FETCO was very clear in their testimony. They did not ask for private member’s Bill C-525. In fact, they believed that Bill C-525, and Bill C-377 by the way, resulted from, in their words, “an inappropriate process.” Now, to be clear, as the representatives of management, they liked the result of Bill C-525, but that could not overcome their deep concerns about the manner in which the bill was enacted.

Colleagues, all of us know that healthy labour relations depend on a critical balance between labour and management. In federal labour relations, this has been achieved and maintained for decades through a carefully structured tripartite consultative mechanism that brings together the three key stakeholders — government, which also passes the laws, labour and management. To consult ahead of time about changes to federal labour laws that will impact this essential balance.

This process was broken with respect to Bill C-525. There was no consultation, no attempt to discuss and build agreement on the proposed changes beforehand. Instead, they were simply imposed upon the parties by a private member’s bill. That alone would have been reason to reject the bill and return the process to the one that had been achieved under the tripartite system. But there is more, honourable senators.

The sponsor of the bill in the other place argued that the bill was needed because there was, in his words, a “mountain of complaints that end up at the labour relations board.” That is a very disturbing statement and a serious charge, but, honourable senators, it’s not true.

The chairperson of the Canada Industrial Relations Board testified before our Legal and Constitutional Affairs Committee on Bill C-4. She told our committee that in the 10 years from 2004 to 2014, the board dealt with 23 cases involving allegations of intimidation or coercion during an organizing campaign, and of these only six were upheld as being well-founded.

Six cases over 10 years, honourable senators, is a pretty small mountain — more like an uneven patch of grass on a well-tended field. And, by the way, of those six cases, four were intimidation that was proved involving intimidation and coercion by the employer and not the unions to which all the legislation was directed.

To make matters worse, since June 2015, when the bill became law, the number of unfair labour practice complaints that are directly related to applications for certification or decertification have exploded. The legislation was intended to deal with a fictitious pile of complaints that didn’t exist and now they do exist. Twenty-six unfair labour practice complaints have been received since Bill C-525 came into force. So one can see how the nice equilibrium and balance has been lost as a result of this legislation. While we had 23 complaints in 10 years under the previous system, we had 26 complaints in less than 2 years under the new regime. This is not progress, by any definition.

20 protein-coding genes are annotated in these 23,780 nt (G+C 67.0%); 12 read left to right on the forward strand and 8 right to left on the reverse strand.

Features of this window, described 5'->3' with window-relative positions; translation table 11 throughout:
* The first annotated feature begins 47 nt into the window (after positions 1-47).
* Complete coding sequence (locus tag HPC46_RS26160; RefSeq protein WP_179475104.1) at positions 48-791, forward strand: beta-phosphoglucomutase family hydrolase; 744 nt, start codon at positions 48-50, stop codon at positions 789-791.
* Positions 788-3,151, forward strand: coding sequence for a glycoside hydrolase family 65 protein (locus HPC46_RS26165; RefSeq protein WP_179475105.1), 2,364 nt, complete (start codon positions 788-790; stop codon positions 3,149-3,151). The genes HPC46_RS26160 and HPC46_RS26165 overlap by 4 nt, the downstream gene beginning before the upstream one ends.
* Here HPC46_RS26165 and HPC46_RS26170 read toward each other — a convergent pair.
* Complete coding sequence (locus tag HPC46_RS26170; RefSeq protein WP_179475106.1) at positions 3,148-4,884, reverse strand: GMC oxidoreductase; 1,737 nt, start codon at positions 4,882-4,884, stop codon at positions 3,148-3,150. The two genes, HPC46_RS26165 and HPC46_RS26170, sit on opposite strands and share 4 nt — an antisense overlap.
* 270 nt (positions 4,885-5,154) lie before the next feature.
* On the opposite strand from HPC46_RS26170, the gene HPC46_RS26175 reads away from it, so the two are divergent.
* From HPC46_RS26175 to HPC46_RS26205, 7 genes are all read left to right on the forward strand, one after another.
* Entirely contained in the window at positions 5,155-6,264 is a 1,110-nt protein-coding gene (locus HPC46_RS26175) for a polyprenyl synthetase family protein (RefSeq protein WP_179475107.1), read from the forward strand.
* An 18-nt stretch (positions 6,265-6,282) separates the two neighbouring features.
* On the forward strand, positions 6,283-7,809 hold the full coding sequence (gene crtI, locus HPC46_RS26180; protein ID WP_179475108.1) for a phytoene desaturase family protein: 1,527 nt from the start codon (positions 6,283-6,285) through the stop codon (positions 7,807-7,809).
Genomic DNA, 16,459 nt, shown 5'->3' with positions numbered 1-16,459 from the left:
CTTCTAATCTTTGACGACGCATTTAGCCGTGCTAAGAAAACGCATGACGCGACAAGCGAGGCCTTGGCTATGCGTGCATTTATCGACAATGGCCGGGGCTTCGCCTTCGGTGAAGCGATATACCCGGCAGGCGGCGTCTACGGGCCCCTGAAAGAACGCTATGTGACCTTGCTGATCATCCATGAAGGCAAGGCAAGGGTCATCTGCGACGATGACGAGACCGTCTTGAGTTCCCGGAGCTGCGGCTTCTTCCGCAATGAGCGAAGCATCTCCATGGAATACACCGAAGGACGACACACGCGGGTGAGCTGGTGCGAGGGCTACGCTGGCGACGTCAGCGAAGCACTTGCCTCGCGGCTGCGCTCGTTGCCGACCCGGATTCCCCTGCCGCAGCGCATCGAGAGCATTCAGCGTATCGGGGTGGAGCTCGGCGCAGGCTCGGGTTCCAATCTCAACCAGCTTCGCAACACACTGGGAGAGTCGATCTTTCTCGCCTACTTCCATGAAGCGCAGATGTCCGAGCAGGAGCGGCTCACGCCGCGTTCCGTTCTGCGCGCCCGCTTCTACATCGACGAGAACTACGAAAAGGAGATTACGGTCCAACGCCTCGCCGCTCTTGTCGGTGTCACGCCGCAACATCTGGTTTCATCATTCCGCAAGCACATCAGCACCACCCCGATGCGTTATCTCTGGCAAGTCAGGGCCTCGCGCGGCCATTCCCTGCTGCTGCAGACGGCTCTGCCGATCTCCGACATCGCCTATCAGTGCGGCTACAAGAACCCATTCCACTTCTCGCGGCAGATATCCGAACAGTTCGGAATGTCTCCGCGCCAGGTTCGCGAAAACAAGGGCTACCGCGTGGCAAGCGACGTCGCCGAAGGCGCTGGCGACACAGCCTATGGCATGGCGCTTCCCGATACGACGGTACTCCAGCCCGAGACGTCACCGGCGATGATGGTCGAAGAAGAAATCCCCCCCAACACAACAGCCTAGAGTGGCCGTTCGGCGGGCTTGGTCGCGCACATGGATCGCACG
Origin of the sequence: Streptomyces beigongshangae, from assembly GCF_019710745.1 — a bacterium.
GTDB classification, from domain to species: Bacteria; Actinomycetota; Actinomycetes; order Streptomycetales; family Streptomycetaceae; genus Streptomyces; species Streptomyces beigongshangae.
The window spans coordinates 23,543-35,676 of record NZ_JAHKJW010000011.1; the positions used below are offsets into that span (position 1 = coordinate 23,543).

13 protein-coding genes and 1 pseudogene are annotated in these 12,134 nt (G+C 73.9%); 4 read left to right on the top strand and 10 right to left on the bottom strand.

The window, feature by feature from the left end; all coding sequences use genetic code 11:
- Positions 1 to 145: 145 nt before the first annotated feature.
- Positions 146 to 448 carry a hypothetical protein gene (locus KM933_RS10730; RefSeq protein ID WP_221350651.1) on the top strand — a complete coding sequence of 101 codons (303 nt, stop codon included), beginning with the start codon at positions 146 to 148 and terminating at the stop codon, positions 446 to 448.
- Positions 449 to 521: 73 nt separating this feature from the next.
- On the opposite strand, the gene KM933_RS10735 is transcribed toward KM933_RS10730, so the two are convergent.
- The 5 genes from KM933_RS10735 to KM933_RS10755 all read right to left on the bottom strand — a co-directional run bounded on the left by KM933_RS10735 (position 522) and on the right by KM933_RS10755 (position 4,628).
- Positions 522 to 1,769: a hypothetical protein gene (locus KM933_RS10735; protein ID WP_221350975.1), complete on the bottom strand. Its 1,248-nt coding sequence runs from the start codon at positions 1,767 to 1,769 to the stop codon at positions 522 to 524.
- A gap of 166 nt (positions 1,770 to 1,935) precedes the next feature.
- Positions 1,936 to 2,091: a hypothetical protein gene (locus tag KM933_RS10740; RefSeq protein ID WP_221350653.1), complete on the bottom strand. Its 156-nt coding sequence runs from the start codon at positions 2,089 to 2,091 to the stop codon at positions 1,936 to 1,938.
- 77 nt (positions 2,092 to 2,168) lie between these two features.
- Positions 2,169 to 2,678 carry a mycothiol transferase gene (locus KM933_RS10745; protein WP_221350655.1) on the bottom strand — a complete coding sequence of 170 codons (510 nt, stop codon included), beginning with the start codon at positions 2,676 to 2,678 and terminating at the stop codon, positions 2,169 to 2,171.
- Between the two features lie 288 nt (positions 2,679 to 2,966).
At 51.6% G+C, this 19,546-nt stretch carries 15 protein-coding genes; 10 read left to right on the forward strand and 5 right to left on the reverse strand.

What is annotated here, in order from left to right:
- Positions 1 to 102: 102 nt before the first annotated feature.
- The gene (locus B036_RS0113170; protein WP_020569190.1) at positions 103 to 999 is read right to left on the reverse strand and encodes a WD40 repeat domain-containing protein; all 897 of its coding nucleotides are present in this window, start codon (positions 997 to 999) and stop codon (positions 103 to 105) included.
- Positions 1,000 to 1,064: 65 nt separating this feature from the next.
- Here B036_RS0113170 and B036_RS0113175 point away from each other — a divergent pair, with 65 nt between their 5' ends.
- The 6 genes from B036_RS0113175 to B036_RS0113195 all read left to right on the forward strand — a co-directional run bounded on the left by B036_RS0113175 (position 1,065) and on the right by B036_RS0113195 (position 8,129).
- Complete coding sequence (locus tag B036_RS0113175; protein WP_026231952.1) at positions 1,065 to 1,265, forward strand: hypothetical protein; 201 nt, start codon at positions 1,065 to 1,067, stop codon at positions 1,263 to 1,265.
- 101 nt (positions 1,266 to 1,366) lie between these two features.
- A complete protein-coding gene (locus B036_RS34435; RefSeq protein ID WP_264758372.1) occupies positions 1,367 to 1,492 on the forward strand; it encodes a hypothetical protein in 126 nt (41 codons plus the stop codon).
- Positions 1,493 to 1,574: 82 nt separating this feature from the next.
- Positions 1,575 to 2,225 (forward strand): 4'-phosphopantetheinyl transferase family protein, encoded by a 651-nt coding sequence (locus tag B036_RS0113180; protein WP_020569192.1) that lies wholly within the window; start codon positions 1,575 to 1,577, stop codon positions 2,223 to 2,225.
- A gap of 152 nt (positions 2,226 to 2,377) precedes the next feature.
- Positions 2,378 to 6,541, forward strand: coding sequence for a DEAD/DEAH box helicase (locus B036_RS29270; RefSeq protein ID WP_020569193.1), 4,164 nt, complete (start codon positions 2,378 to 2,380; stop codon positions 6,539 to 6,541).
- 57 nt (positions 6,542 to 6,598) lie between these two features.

But, colleagues, there is one other matter that we learned about recently that should and I believe does concern us. After the 2015 election, the new Minister of Labour discovered that officials in her department had produced a report back in November of 2013 examining the link between the adoption of a mandatory voting certification system and unionization, or, as the report expressed it, the “decline in business sector union density.”

The report found a clear link. It found that the use of the mandatory voting regime —the secret ballot process imposed with the new legislation — had been an important factor in the decline in the level of union membership in the Canadian business sector.

This Government of Canada study concluded that introduction of mandatory voting, the change proposed in Bill C-525, would reduce unionization. That was in November of 2013.

Bill C-525 passed the other place on April 9, 2014. The report was in existence. That information was available but never made available to those who had to vote on this initiative.

The bill came to the Senate the next day, where it was debated and studied for several months before finally being passed on December 16, 2014. But we never saw that report. The department study was never made public. We only learned about it now because the new minister found it in her department and was made aware of it by her department officials after the change of government.

Colleagues, there are many problems with the substance and the process of both Bill C-377 and Bill C-525, and the provisions that are now law that we are seeking to change with Bill C-4.

This is not the kind of labour relations we need in Canada, and this is not how labour legislation should be passed in the first place. Colleagues, I strongly support Bill C-4. I undertook, at the time that Bill C-377 and Bill C-525 were passed, to be there to challenge them at the first opportunity. This is our opportunity.